I'd heartily recommend Home Scent Herbs; the quality of the plugs, reasonable prices, the variety of the herbs available, a useful website and amazing delivery - what's not to like?

Thursday, 2 June 2011

The Scented Border

So how long does it take to create a herb border? 

I have wanted to join two borders together between the party patio and Valentine's gate border for some time but as it will be a narrow strip the question remained what to plant.

viola yellow rebecca
As it would be sited right beside the party patio some scented plants would be good; then the Handyman suggested lavender.  He'd been inspired as he brushed past the small lavender hedge planted three years ago and the scent floated up to him.  As we discussed this possiblity we thought of the herb border in the kitchen garden and the two thoughts combined - as we use the party patio as our main BBQ location the thought of herbs on hand to add to the cooking and the lovely scent as they are cropped convinced us that this was the solution.

very ittle lemon balm in the foreground
So next question - how to stock the border? 

With the miriad of herbs available we were spoiled for choice however to do it on a budget we mostly gathered plants from our existing stock by relocating a couple from less favourable spots in the garden and lifting and dividing some herbs from the kitchen garden.  The result is that we have a lovely new border with lavender, chives, lemon thyme, sage, lemon verbena, parsley, rosemary, golden marjoram, lemon balm, sweet violas, lemon scented geranium...hmm, seems to be a bit of a lemon theme going on!

And to answer the original question: with the Handyman's help in clearing the grass and digging over the ground; two and a half hours from grass to growing!

Wednesday, 1 June 2011

The Scent of Roses

With the prospect of a few days holiday to spend in the garden I decided to make my annual trip to a local rose nursery.  The plant centre is in the midst of the Shropshire countryside, tucked away down country lanes.  I've had quite a number of roses from there over the years and always take visiting friends for a trip out and a cup of tea and a scone from their tearoom.  Everyone loves it whether they are gardeners or not - who wouldn't love the site of hundreds of roses in bloom!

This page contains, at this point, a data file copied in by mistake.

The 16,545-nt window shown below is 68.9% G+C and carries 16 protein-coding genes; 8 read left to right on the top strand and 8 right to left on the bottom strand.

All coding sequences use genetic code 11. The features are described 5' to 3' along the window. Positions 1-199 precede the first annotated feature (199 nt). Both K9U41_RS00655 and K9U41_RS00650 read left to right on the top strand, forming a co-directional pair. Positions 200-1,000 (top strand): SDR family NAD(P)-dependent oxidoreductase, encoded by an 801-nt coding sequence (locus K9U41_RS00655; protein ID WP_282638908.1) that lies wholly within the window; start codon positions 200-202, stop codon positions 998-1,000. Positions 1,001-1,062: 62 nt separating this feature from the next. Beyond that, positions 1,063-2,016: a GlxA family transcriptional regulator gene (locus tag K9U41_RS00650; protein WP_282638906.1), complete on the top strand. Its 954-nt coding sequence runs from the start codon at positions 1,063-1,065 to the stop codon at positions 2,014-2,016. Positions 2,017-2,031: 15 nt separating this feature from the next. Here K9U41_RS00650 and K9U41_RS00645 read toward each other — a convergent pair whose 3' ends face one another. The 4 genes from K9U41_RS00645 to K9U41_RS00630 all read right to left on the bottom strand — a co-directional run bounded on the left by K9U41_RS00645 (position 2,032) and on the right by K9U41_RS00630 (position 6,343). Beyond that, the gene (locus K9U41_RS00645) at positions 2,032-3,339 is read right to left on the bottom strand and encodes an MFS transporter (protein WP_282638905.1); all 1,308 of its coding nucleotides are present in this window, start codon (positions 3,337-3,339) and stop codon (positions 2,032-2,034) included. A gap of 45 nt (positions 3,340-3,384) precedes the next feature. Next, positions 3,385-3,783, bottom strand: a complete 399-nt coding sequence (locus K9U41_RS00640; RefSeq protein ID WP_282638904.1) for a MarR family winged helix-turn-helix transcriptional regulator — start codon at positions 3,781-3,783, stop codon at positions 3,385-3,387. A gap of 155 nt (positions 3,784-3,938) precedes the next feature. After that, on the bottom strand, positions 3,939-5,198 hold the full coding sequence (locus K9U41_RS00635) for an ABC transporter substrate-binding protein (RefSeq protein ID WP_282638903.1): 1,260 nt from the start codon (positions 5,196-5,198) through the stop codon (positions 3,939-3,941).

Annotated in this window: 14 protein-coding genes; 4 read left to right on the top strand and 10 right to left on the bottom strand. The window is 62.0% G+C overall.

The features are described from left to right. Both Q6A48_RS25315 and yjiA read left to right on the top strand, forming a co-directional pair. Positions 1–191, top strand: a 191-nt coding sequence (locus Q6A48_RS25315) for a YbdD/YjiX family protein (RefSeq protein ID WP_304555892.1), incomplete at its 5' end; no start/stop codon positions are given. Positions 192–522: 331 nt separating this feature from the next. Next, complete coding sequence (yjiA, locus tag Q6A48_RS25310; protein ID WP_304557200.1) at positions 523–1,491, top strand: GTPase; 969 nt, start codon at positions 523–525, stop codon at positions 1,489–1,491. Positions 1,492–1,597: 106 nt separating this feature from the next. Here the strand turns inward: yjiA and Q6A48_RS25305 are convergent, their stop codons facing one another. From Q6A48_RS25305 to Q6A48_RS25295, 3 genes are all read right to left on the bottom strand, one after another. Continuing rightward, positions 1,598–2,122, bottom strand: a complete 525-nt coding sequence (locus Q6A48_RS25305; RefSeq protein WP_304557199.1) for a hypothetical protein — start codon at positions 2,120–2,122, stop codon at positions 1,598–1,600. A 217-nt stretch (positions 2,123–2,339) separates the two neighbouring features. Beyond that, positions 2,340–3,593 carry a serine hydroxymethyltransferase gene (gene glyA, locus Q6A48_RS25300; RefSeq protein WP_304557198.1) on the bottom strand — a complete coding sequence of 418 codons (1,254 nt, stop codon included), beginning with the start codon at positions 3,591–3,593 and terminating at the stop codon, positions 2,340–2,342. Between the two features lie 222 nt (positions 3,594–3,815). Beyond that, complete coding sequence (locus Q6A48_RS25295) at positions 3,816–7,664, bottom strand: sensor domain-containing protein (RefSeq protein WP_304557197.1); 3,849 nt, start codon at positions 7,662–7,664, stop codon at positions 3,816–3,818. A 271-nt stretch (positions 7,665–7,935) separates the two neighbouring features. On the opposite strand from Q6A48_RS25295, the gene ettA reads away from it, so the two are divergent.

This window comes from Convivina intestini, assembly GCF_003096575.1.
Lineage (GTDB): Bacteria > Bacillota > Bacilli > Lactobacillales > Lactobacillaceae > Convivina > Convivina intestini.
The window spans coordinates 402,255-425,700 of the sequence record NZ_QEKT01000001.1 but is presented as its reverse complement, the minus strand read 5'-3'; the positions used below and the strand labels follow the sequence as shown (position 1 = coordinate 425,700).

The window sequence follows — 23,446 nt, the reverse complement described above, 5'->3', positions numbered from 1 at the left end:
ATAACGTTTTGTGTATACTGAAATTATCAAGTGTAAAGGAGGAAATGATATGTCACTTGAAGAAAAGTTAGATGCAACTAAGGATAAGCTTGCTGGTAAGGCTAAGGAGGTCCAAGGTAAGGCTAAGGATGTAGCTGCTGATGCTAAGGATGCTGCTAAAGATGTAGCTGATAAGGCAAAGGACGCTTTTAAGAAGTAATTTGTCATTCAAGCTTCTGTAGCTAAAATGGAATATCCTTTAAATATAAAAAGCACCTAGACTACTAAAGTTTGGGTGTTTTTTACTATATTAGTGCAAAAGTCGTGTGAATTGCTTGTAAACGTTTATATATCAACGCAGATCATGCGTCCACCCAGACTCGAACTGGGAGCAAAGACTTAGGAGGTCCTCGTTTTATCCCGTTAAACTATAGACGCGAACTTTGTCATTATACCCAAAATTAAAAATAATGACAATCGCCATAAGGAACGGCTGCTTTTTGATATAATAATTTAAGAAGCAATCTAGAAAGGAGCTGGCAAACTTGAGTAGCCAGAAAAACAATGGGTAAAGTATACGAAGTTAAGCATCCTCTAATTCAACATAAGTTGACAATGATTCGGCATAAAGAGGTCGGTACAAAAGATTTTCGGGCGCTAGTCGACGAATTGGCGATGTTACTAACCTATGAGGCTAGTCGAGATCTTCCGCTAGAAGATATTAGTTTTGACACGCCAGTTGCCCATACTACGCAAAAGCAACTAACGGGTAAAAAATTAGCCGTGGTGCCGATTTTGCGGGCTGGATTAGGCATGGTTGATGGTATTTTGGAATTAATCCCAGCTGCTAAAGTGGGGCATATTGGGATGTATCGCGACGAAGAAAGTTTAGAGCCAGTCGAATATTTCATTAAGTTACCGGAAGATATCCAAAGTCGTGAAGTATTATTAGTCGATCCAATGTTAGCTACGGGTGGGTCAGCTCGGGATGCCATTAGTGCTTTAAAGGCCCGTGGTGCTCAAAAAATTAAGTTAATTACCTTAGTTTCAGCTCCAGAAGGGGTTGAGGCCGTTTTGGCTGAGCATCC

All the roses I have had from Country Garden Roses have faired well, including a climbing Iceberg and Rosa Evening Light planted on the pergola only last year. 

Lush growth of Iceberg

Evening Light
On this trip I came home with four roses: Boy, Oh Boy - a lovely red ground cover rose; Erfurt - a beautifully scented, deep pink shrub rose; Flower Carpet White - I have two other flower carpet roses, pink and coral and both are such easy roses to care for and flower profusely throughout the summer; Kiftsgate - a very large rambling white rose, this will go into the bottom hedge to scramle through alongside the wild dogroses - at least that's the theory!

I'm fortunate to live close enough to the nursery to visit in person, although they do a mail order service the roses are a lot dearer this way and despite the very informative website with lovely photographs you don't get to try the scent.  For me a rose isn't a rose without a scent. 

It was unbelievably difficult to choose from the miriad of plants available and to be honest I'm amazed that I managed to restrict myself to only four.  But there's always next year's trip to look forward to, unless of course I have any visiting friends who'd like to see and smell the lovely display during the summer!